Robot Race III

DARPA [PDF] has put a good spin on the rather lackluster results of its robot race:

“Today was a most important first step in a long journey,” said Dr. Anthony Tether, Director of DARPA. “Although none of the vehicles completed the course, and we were not able to award the cash prize, we learned a tremendous amount today about autonomous ground vehicle technology. Some vehicles made it seven miles, some made only one mile, but they all made it to the Challenge, and that in itself is a remarkable accomplishment.”

Thomas Edison is quoted as having said, “Results! Why, man, I have gotten a lot of results. I know several thousand things that won’t work.” Perhaps Dr. Tether is operating on the same principle.

FILED UNDER: Military Affairs
James Joyner
About James Joyner
James Joyner is Professor and Department Head of Security Studies at Marine Corps University's Command and Staff College and a nonresident senior fellow at the Scowcroft Center for Strategy and Security at the Atlantic Council. He's a former Army officer and Desert Storm vet. Views expressed here are his own. Follow James on Twitter @DrJJoyner.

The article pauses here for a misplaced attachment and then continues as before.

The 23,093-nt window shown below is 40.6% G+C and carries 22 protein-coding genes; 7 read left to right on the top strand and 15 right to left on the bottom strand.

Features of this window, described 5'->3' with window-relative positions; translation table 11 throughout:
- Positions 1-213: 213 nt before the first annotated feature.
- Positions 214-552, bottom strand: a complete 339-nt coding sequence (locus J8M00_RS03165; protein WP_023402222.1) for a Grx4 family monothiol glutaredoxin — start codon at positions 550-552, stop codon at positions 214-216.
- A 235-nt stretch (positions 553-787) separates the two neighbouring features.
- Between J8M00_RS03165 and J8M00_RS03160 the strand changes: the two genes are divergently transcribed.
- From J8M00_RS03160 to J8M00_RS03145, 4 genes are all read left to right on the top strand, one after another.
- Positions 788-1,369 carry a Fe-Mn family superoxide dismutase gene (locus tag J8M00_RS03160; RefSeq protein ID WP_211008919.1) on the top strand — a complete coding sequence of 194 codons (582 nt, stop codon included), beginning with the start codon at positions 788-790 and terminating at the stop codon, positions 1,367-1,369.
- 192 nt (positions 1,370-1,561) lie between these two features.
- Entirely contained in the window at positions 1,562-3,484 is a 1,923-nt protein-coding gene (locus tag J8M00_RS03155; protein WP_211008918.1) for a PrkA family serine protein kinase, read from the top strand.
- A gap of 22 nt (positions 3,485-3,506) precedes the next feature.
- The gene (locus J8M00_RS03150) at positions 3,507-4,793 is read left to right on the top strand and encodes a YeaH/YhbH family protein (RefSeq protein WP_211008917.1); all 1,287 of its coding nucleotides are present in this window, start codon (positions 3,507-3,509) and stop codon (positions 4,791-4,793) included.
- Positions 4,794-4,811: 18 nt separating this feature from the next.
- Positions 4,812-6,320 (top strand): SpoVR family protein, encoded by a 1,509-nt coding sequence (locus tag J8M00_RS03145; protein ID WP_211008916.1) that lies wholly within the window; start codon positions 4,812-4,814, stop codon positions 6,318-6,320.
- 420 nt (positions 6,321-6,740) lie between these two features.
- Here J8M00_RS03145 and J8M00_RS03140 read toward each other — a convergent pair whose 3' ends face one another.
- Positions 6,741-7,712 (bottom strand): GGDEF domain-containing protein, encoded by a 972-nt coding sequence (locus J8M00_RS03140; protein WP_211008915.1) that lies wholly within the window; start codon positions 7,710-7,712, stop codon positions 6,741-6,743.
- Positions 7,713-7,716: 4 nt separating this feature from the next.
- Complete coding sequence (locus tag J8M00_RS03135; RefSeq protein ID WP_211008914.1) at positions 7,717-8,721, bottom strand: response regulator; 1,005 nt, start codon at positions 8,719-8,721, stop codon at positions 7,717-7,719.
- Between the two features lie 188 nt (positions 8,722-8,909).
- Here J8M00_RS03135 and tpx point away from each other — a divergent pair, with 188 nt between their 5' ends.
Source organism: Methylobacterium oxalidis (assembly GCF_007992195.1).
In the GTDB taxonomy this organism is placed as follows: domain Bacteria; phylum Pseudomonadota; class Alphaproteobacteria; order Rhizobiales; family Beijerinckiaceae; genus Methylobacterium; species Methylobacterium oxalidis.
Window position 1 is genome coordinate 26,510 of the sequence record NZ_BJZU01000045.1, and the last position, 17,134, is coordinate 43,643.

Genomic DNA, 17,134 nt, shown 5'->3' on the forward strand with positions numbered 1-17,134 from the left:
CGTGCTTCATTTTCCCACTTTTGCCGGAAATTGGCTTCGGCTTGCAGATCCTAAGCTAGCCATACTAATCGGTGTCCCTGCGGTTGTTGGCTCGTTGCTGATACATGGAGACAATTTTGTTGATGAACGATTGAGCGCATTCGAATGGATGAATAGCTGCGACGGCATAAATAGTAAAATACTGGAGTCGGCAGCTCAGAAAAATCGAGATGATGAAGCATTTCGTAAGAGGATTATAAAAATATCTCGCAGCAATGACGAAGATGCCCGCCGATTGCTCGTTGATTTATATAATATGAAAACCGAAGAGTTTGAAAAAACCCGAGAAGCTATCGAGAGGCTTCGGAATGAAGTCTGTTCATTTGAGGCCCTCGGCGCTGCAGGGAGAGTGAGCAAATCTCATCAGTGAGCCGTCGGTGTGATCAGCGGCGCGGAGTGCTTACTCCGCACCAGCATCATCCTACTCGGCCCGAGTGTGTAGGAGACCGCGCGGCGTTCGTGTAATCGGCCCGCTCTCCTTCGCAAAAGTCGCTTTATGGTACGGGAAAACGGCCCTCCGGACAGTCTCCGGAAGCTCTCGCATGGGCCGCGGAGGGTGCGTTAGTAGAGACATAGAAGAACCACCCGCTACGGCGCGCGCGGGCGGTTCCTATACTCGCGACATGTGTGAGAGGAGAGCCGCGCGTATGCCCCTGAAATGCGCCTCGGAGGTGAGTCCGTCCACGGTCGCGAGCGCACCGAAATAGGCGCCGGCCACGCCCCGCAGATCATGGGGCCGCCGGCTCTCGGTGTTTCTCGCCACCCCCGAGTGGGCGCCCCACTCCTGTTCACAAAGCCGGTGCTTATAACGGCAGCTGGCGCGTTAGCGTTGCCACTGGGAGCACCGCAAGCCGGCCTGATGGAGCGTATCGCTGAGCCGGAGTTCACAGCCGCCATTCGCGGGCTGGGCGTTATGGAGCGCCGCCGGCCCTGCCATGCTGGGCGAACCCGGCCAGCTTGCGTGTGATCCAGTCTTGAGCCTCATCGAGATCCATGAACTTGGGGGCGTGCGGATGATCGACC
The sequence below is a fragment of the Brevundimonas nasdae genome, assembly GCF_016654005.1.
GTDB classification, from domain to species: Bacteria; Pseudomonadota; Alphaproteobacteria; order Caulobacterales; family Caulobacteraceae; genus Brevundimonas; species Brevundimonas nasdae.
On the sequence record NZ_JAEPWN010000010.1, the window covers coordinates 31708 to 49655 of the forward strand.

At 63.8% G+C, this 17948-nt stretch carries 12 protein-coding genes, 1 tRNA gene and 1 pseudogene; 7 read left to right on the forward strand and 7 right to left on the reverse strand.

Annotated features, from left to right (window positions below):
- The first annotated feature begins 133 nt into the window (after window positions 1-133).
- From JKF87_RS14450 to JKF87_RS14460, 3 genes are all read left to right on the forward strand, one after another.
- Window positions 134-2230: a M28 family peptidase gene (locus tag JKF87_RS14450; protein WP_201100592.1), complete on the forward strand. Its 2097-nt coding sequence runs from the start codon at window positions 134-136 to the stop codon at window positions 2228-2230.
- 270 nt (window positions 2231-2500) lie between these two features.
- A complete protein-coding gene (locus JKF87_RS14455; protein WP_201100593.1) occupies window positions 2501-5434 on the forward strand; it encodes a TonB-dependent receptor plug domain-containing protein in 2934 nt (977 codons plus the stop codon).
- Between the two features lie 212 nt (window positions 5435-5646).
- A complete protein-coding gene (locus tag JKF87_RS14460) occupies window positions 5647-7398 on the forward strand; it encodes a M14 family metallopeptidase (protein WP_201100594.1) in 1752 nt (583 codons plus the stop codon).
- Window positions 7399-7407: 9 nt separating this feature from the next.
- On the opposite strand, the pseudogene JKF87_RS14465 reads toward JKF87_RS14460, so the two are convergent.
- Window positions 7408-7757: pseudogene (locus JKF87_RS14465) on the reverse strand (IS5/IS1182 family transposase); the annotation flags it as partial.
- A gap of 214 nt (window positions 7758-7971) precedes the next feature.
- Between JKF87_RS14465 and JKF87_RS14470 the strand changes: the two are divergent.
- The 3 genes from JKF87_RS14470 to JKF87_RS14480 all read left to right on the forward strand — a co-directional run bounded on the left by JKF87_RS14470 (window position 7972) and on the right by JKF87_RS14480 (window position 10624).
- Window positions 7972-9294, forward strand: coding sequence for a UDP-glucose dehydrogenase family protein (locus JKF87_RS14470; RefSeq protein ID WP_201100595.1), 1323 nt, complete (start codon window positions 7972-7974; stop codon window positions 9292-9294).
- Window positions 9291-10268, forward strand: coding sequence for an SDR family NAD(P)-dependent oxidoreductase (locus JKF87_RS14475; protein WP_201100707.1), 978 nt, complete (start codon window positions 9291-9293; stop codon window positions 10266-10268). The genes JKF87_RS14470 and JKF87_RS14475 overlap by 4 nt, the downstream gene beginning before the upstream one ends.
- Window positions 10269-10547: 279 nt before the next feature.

Comments

  1. Paul says:

    well…. The guy sorta has a point. They had a qualifying event that just 2 years ago nobody would have gotten thru.

    His glasses might be a little tinted but they are not completely rose colored.

  2. James Joyner says:

    Yep. That’s the nature of trying to do quantum leaps in technology–failure is to be expected.

  3. Kate says:
  4. melvin toast says:

    If you wanna know how stupid computers are just look at
    your spam filter. Were these autos completely autonimous
    or were they remote control? I’m assuming autonimous
    Wouldn’t that be easier/cheaper/more effective to make them remote control?

  5. Rodney Dill says:

    Actually it would be easier and cheaper to just put a human driver in the vehicle. But doing that or making them remote control would sort of defeat the purpose of encouraging the advancement of technology that would allow them to operate autonimously.